Penticton man serving 5 years for beach assault pleads guilty to mischief, threat, breaching curfew

Thomas Kruger Allen was sentenced Tuesday for another assault in Penticton Law Courts. Global News

The Penticton, B.C., man behind a random one-punch assault that left a victim in a coma was sentenced for another violent incident that happened within months of that infamous attack.

Thomas Kruger-Allen, 24, pleaded guilty Tuesday to three of eight charges he incurred in the aftermath of an Oct. 19, 2019 house party, where he smashed a window, got into a fight with a partygoer, and then made a threat to a former girlfriend as he departed.

Taking the recommendation from Crown counsel and Kruger Allen’s defence attorney into account, B.C. Supreme Court Justice Harry Swanson sentenced Kruger-Allen to 12 months in prison for the charge of committing mischief, related to smashing a window, then three months for breaching curfew he’d earlier been ordered to abide by, and, lastly, one month for the threat.

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“These will be served concurrently and concurrently with the sentence on the earlier matter, which you are presently incarcerated,” Swanson said to Kruger-Allen, who appeared via video.

Earlier this year, in March, Kruger-Allen was sentenced to five years in prison for the random May 2019 beach assault that left his victim with brain damage and unable to work. It happened while he was on bail for another incident.

Click to play video: 'Beach attacker sentenced'
Beach attacker sentenced

The court heard on Tuesday, however, that the months that have passed have been transformative for Kruger-Allen.

“Mr. Kruger-Allen has done well during his period of incarceration in participating in the healing-oriented program and there are statements of support for him,” Swanson said.

He added that those statements from people working with him, within the system, recognize Kruger-Allen as a “person of value” who can “contribute to others.”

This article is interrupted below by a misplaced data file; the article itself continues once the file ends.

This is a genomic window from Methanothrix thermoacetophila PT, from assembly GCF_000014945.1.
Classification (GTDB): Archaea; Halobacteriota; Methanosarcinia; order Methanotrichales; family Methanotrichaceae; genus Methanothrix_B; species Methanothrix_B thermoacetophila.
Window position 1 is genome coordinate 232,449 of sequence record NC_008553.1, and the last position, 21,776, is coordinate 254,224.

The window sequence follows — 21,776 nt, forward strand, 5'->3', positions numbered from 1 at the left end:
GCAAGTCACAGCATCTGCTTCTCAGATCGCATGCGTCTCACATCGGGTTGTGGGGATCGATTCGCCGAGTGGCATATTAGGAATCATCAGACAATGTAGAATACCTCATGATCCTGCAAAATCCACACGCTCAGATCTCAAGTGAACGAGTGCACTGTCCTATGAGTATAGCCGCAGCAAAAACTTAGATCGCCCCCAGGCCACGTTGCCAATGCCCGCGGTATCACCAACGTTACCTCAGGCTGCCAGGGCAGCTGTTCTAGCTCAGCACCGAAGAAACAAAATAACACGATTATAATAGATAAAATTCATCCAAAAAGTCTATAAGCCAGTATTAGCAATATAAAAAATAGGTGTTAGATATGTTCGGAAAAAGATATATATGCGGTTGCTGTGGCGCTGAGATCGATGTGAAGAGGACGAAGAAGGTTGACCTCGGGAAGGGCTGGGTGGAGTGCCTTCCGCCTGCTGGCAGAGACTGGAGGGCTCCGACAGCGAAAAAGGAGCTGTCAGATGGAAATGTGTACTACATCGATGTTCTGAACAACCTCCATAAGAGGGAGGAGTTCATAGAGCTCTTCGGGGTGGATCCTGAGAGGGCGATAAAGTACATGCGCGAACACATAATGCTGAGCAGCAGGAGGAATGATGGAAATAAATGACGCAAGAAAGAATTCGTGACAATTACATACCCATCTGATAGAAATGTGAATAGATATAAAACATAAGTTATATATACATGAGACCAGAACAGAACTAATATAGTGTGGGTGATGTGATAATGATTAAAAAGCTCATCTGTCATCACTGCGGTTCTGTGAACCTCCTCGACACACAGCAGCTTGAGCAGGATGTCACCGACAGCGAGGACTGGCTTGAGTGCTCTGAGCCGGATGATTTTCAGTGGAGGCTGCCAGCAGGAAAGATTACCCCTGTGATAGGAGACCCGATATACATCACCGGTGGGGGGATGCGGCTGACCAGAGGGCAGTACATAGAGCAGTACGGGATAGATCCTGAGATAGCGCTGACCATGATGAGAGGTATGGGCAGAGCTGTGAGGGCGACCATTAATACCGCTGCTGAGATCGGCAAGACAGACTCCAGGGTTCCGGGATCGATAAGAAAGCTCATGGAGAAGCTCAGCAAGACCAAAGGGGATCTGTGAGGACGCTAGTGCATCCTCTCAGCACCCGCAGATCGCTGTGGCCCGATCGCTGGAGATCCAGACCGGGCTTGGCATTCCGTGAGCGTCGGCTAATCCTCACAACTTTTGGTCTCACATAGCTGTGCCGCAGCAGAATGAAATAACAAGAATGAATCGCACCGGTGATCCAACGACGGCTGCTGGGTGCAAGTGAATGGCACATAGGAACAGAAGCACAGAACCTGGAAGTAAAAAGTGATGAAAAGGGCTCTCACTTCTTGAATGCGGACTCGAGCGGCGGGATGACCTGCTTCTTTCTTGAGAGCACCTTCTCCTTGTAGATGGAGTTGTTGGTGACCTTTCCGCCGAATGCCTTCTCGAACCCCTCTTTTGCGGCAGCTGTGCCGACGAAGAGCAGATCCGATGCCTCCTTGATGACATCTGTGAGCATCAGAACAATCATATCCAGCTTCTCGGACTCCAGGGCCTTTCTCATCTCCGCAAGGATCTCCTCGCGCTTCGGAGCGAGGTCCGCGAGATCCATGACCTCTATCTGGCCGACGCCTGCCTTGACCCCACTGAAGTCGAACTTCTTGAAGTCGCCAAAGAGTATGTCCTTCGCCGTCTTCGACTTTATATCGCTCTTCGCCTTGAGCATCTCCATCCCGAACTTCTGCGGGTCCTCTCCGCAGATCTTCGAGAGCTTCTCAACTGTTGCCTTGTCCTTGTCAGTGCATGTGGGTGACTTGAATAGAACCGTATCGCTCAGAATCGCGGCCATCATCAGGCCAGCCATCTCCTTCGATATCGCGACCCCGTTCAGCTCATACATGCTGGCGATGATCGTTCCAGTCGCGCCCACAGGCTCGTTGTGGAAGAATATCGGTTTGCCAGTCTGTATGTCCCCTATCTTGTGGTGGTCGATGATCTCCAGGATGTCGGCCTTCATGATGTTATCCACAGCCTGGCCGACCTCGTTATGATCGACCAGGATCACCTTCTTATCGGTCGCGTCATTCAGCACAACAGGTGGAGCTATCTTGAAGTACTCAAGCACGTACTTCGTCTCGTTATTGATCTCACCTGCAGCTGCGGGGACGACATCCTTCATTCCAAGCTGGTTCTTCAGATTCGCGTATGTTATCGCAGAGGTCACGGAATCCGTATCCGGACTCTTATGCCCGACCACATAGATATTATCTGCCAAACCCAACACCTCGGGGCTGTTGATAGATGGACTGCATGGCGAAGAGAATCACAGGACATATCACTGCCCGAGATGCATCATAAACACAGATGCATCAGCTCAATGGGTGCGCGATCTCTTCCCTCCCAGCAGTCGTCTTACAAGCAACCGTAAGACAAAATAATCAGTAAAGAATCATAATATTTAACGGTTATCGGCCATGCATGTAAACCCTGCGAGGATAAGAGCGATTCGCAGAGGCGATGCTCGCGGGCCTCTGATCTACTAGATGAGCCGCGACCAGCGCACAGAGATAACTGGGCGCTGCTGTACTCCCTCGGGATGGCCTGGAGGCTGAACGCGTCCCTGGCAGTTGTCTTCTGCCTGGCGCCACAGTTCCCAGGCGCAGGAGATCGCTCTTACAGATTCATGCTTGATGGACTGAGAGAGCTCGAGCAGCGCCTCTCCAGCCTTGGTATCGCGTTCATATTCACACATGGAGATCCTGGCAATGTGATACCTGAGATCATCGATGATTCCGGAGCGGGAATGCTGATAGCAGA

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Click to play video: 'Crown seeks up to 6-year prison term for ‘catastrophic’ Penticton beach attack'
Crown seeks up to 6-year prison term for ‘catastrophic’ Penticton beach attack

His defence lawyer had earlier read letters to the court highlighting Kruger-Allen’s remorse for the crimes he’s committed and changes, adding that there “are a lot of people in the correction system who are rooting for (him).”

She said one Indigenous leader working at the Okanagan Correctional Centre said he’s made such an indelible impression that one of the programs there is now called the “TKA program, which is the Thomas Kruger-Allen program.”

His defence lawyer added it’s a far cry from when he arrived and didn’t even maintain eye contact with people he was in contact with.

“I see in these reports optimism for Mr. Kruger-Allen’s future,” Swanson said.

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He also added context to Kruger-Allen’s story, saying that the incident that he’s being sentenced for followed soon after his father died.

“We’re told it had a significant effect on his behaviours and sense of self, and that perhaps in part or large measure, explain the failure in judgment and impetuous nature of present offences,” Swanson said.

Before being sentenced, Kruger-Allen said he’s valued the relationships he’s built since being incarcerated, as well as those within his family but also has his eye on the future.

“I’m really trying to get my life together and get things in perspective so I can get out of jail (and) have a life in society without any problems,” he said.

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